A magnitude 3.8 earthquake shook widespread parts of Southern California early Sunday morning, July 2, 2023. The quake was centered about 13.5 miles south of Malibu and was felt in Los Angeles, Ventura, and Santa Barbara counties.
The earthquake was initially reported as a magnitude 4.1, but the US Geological Survey later downgraded the magnitude. No major damage has been reported, but there were reports of some shaking and items being knocked off shelves.
The earthquake occurred along the Santa Monica Fault, which is a major fault line that runs through Southern California. The fault is capable of producing earthquakes up to magnitude 7.0.
The earthquake is a reminder of the seismic activity that Southern California is prone to. Residents are advised to have an earthquake preparedness plan in place and to be aware of the signs of an earthquake.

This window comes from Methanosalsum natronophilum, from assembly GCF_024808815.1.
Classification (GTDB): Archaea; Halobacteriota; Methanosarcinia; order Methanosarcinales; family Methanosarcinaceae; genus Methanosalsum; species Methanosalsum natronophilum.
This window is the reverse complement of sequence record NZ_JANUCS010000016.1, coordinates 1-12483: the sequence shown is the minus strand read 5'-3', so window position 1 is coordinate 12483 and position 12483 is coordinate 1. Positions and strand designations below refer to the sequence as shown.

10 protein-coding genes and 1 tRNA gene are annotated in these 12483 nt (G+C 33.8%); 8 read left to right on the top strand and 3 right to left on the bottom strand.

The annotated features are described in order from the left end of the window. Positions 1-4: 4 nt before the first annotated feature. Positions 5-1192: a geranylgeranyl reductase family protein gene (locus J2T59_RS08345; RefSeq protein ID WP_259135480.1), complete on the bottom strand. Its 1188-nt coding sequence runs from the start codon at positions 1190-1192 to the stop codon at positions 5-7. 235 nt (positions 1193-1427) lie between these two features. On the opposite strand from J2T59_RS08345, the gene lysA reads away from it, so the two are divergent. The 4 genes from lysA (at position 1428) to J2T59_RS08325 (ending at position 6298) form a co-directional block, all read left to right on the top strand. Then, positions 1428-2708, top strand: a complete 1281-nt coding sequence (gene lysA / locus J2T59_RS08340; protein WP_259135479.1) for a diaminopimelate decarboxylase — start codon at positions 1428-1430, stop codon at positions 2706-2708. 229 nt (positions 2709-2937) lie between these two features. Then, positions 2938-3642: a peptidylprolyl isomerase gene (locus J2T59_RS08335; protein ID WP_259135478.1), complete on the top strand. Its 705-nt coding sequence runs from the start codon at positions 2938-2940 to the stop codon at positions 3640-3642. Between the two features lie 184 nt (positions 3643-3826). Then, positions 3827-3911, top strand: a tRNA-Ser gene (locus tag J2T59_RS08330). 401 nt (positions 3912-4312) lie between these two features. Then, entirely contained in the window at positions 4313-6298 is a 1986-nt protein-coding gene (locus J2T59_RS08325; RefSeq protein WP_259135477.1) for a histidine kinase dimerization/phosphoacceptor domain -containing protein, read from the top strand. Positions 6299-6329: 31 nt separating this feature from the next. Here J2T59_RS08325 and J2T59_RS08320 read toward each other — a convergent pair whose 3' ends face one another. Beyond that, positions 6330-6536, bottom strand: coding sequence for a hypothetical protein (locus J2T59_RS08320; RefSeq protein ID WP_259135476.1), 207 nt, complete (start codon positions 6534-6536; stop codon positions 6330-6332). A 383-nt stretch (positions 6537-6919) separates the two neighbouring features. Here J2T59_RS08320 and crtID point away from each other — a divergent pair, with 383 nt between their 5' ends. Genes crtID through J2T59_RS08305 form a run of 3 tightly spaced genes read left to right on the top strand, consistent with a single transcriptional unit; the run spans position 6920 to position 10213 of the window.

Here are some additional details about the earthquake:
- It occurred at 2:30 a.m. PST.
- The epicenter was located about 13.5 miles south of Malibu.
- It was felt in Los Angeles, Ventura, and Santa Barbara counties.
- It was initially reported as a magnitude 4.1, but the US Geological Survey later downgraded the magnitude to 3.8.
- No major damage has been reported.
- It occurred along the Santa Monica Fault.
- The Santa Monica Fault is capable of producing jolts up to magnitude 7.0.
- Residents are advised to have preparedness plan in place.
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